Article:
Skin cancer is the most common form of cancer and often occurs in the face because that is the most sun exposed area of the human body - this is with the cancers that experts believe to be largely the result of cumulative UV exposure starting off during childhood.
I recall distinctly the moment we received the news that my father had been diagnosed with skin cancer; it's not the kind of thing you forget easily. The bump on his eyelid that worsened quickly was more than just a bump, it was something that had the potential to change our lives.
This weekend we had our first AliveAndKickathon New England. This was the first venture outside my comfort zone. As always, I'm thankful. Thankful for those who tolerate my world, encourage me, and participate in whatever capacity they are compelled.
My mother would have named me Kitt whether I was a boy or a girl, and often introduced us to people, saying, "I'm Eartha and she's Kitt," as if I completed her. And, in some ways, I guess I did.
I am not angry at my doctor. I feel compassion for her, because she was trained in the mechanical model, but I write this today for myself, as a reminder that it is okay to take my time and listen to my body, even if there are time pressures and the schedules of others to accommodate.
It's said that laughter is the best medicine and for Yael Cohen, CEO and Founder of Fuck Cancer, that is her prescribed strategy in jump-starting conversations around cancer.
1,735 days and counting. That's how long our son, a sensitive, loving and talented 15-year-old boy, has been in the grips of debilitating, life-altering and totally consuming, neurological pain.
Some weeks ago I gave birth to a child after being pregnant for more than four years. The birth was postponed several times, but finally it came; along with 12 brothers and sisters, and with more than 1,000 parents.
The petrochemical lobby has the bucks, the high-priced ad agencies, lawyers, and legislators in their pockets. We have the truth and our creativity.
Cancer screening in general has come under concerted attack. Until there is greater progress in treating late stage and metastatic cancers of any type and in making the highly-touted biomarkers tests more accurate, screening is only way to find cancer at an early, curable stage.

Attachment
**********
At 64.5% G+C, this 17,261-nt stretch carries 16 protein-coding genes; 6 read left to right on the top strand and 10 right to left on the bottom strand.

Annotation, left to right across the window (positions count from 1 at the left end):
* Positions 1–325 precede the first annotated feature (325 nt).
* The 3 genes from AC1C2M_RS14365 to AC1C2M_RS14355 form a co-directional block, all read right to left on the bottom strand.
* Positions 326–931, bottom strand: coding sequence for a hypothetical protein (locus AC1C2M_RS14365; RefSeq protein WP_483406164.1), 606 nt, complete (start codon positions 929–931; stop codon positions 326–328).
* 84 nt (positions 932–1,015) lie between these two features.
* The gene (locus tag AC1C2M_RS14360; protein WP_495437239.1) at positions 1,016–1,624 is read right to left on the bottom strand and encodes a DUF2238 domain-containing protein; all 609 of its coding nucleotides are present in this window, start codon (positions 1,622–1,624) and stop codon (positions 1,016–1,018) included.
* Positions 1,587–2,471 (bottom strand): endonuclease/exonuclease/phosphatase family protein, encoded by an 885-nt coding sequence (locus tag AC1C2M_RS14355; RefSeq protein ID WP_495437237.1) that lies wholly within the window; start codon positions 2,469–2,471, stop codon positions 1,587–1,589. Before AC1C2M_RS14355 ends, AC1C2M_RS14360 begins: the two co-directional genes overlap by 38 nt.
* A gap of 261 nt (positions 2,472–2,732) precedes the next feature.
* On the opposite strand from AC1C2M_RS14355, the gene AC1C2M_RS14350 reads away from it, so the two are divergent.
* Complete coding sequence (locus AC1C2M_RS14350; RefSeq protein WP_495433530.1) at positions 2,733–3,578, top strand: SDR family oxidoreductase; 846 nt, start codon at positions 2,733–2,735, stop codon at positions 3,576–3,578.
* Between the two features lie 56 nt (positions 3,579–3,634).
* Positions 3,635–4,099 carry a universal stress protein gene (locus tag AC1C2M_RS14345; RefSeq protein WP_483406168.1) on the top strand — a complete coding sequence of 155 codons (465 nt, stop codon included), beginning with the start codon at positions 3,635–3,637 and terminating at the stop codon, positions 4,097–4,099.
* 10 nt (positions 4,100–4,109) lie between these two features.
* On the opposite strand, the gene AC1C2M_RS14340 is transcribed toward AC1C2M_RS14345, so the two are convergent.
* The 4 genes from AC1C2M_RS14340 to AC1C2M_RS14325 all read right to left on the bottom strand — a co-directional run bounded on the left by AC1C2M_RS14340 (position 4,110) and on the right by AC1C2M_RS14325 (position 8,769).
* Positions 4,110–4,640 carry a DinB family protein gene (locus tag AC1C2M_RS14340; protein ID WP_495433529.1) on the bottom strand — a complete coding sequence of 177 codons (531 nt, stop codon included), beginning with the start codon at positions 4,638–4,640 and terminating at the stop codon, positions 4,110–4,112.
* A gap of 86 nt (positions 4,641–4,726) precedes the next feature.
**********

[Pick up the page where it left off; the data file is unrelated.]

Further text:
Chronic pain is hard to explain and even harder for people to understand. They assume your new medicine will make you better. They assume you'll be fine once the medicine kicks in. But the reality is that most of my moments, even the most joyous ones, are quietly humming with pain.
In their Intellectual property case, the pharmaceutical company Novartis was asking to block a generic form of their cancer drug Gleevec from being created and sold by India. As a writer and also a person living with chronic myelogenous leukemia, I understand both sides of the battle.
I take my role as a Colondar model very seriously. When a patient first gets diagnosed with colon cancer, or any cancer, and sees that there a dozen people this year, and dozens more previously, who have not only survived, but thrived, it makes them feel that they can be one as well.
But what if you want to incentivize investment in bold new drugs instead of me-too drugs? What if you want to encourage research into new areas that tangibly improve people's health? Then maybe, like India, you would only grant patents when that higher standard is met.
Did Time promise M.D. Anderson favorable coverage in return for buying the ad? Both Time and M.D. Anderson told me that did not happen. But there are reasons to be suspicious.
It's always a little awkward to do self-promotion. Afterwards, I started thinking about the non-profit world, especially the world of colon cancer, and I realized that it's okay, in fact, necessary, to do self-promotion. Otherwise, you can't make a difference, and you can't get sponsors.